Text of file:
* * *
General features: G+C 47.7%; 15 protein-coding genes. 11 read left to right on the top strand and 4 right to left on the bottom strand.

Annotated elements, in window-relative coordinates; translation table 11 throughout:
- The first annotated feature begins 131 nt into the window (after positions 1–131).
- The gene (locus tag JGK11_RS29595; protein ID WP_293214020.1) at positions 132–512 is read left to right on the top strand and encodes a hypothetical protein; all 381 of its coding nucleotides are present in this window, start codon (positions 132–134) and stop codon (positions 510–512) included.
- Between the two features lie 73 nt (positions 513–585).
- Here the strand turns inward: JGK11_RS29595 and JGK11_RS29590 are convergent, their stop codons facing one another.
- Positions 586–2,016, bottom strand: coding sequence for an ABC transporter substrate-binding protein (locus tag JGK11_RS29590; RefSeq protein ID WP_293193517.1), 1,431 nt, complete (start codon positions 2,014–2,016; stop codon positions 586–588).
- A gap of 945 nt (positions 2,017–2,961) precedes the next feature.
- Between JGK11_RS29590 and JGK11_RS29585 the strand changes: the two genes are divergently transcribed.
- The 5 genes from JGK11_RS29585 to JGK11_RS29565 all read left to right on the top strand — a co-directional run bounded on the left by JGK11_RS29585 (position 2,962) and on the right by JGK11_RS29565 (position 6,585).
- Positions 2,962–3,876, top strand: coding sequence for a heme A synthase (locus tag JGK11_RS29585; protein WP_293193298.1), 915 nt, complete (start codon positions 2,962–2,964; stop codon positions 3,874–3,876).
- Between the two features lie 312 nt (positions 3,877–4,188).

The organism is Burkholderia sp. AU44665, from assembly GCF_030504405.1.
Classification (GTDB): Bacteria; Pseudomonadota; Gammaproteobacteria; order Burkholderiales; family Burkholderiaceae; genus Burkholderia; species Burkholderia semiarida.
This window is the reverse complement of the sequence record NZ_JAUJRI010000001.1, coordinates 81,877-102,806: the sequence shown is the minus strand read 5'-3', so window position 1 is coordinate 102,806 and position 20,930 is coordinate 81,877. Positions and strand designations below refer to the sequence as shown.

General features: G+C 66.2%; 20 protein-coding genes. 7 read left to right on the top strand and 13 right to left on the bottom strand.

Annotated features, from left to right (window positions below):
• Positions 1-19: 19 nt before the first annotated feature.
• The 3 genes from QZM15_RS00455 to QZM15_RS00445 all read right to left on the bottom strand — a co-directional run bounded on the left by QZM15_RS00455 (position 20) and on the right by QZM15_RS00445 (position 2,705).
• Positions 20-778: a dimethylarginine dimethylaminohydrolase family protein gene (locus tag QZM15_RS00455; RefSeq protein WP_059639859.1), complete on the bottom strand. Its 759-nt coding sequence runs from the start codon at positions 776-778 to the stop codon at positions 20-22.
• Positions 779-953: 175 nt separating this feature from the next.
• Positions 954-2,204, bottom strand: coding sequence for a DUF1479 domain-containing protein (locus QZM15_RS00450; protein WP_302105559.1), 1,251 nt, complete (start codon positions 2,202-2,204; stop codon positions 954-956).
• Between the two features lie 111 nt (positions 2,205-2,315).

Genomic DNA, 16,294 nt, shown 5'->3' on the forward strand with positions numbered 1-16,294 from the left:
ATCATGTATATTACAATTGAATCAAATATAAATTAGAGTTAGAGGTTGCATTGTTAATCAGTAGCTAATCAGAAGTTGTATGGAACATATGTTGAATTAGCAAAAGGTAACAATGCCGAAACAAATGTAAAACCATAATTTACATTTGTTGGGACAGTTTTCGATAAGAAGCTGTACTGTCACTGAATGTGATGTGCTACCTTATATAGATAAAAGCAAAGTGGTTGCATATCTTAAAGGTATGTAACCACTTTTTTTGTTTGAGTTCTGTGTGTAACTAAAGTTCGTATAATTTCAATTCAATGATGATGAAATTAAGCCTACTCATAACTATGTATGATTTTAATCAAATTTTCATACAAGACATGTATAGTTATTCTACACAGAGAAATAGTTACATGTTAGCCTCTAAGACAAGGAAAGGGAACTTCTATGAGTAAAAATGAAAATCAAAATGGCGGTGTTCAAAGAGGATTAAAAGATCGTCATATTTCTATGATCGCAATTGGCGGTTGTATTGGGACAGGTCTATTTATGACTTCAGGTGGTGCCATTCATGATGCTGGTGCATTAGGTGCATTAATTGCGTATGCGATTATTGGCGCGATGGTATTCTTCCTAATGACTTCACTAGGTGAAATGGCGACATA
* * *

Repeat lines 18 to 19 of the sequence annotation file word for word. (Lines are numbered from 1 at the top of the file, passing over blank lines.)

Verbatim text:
• Positions 1-19: 19 nt before the first annotated feature.
• The 3 genes from QZM15_RS00455 to QZM15_RS00445 all read right to left on the bottom strand — a co-directional run bounded on the left by QZM15_RS00455 (position 20) and on the right by QZM15_RS00445 (position 2,705).